“You should be making your appointments outside of work hours” is something that I was recently told.
What a lot of people in my life don’t realise is that I have diabetes. There is a lot of work that goes on behind the scenes that you don’t see. Insulin injections, piles and piles of used test strips stuffed into the pocket of my meter, and countless bags of jellybeans that have been begrudgingly stuffed into my mouth over the years (except for the black ones).
I see specialists who assist me to manage my condition. Endocrinologists, diabetes educators, and dieticians to name a few. Then there are other issues that must be closely monitored by professionals including optometrists and podiatrists. All of these specialists are in short supply. These specialists have long waiting lists of patients, often spanning several clinics or places of work.
Which brings me to last week. I found myself in need of a consultation with my diabetes educator. Factoring in her volume of patients, Christmas break, and her annual leave that will not be replaced at the clinic, the earliest appointment available was February. Possibly even March. That’s an extremely long wait for an issue that I am dealing with right now. An issue that I want to work through and get past as soon as possible.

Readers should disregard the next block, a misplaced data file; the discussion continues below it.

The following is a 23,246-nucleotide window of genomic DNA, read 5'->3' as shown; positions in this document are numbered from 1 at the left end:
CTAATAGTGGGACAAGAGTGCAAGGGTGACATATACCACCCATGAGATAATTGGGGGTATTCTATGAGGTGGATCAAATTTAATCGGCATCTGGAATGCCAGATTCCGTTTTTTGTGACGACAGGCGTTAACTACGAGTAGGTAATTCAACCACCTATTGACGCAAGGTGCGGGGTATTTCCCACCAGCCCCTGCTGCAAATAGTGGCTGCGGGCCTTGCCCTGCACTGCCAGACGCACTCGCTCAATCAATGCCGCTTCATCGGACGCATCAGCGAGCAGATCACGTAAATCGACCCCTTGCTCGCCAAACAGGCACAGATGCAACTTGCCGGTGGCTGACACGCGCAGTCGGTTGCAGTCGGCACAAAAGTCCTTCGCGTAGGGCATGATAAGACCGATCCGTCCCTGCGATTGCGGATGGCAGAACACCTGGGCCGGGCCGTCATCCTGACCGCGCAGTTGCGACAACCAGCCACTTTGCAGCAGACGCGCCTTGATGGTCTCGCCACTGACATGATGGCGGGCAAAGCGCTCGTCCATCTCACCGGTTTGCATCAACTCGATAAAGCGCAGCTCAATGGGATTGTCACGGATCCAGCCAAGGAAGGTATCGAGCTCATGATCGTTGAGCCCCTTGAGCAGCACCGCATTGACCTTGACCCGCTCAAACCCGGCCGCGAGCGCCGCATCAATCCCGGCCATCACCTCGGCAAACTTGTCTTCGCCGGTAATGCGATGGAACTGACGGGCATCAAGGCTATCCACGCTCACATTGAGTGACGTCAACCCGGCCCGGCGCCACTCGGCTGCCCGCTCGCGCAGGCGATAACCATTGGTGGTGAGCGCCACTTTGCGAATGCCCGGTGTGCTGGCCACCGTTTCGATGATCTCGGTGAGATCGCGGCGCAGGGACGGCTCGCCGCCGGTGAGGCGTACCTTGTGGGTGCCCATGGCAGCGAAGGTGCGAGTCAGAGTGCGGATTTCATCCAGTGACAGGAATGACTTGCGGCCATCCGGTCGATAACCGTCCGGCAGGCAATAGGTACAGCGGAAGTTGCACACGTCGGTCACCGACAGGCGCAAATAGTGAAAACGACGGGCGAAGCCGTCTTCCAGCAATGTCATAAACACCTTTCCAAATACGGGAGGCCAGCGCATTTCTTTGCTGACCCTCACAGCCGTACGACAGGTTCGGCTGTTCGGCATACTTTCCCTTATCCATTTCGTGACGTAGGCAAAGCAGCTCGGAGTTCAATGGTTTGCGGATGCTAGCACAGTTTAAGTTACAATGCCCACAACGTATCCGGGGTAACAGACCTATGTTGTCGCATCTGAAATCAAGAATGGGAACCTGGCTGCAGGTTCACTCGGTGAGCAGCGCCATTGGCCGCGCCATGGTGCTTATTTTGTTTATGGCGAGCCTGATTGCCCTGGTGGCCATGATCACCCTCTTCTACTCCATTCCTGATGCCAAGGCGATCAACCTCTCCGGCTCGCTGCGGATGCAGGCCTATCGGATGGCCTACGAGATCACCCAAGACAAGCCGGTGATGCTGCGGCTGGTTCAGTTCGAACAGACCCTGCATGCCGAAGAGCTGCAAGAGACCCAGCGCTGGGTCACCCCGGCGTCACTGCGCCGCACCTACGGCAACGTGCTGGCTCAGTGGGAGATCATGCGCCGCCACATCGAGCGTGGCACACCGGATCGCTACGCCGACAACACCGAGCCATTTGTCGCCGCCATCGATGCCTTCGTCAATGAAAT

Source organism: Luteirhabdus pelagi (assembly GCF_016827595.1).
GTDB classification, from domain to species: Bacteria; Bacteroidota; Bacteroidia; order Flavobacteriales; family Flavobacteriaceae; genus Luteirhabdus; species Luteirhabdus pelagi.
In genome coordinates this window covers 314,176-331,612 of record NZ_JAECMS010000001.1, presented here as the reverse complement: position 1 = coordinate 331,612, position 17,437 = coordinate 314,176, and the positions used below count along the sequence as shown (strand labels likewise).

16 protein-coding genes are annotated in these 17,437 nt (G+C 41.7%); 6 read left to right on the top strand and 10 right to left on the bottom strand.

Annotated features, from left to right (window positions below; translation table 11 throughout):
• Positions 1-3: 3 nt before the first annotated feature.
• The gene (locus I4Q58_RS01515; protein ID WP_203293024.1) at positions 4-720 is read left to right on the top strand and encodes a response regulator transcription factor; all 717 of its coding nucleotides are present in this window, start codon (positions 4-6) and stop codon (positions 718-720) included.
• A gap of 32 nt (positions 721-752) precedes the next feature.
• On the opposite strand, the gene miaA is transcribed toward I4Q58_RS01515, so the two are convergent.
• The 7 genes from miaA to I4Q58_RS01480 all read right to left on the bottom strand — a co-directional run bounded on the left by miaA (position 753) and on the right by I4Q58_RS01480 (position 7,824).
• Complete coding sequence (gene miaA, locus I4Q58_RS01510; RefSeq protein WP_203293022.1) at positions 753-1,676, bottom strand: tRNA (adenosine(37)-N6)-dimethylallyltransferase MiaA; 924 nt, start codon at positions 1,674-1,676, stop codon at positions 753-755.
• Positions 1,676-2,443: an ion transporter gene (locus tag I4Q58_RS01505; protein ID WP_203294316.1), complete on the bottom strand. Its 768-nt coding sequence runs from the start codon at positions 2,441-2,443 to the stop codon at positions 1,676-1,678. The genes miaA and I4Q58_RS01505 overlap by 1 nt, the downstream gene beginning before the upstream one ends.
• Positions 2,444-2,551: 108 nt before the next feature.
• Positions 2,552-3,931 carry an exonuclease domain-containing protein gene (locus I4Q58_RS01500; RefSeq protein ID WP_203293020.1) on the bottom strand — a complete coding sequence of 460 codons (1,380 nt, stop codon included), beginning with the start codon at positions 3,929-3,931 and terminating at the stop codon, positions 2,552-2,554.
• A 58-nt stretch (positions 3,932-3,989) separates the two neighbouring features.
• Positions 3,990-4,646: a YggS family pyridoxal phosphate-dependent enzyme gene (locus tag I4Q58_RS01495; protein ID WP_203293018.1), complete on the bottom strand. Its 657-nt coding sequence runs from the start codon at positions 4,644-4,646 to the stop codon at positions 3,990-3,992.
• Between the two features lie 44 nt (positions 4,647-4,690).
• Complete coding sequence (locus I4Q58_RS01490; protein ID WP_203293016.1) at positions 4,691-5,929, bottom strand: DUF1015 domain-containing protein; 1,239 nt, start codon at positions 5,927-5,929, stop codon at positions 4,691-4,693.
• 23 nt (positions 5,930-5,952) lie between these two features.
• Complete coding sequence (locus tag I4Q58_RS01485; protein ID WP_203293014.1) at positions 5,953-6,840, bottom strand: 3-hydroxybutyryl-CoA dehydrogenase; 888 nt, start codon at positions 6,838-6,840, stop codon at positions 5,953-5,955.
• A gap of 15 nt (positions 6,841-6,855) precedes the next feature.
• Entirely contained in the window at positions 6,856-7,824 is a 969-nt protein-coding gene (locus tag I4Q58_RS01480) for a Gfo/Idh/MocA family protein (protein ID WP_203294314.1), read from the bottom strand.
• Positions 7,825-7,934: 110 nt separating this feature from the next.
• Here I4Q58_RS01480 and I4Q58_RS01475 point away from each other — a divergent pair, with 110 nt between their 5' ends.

I wish managing diabetes was as easy as ringing the doctor to make an appointment after work. I wish that I was able to select the most convenient time of my day or night to see one of these specialists. But it’s not that simple.
I actively chased up a cancellation appointment with my diabetes educator this week, so I could have this issue sorted as soon as possible. I was not thinking about how it would interfere with my other commitments. Because getting this issue sorted is what will ensure that I will continue to be able to manage the other commitments around me to the best of my ability.
I am very proud of the fact that for the better part, I don’t let diabetes interfere with the other commitments in my life. I don’t make diabetes anyone else’s problem. Many people don’t realise, or remember that I have diabetes when I bring it up. That just shows how good I am at it.
I think that all of the benefits that come from my continued, healthy existence far outweighs an occasional inconvenience. Just saying.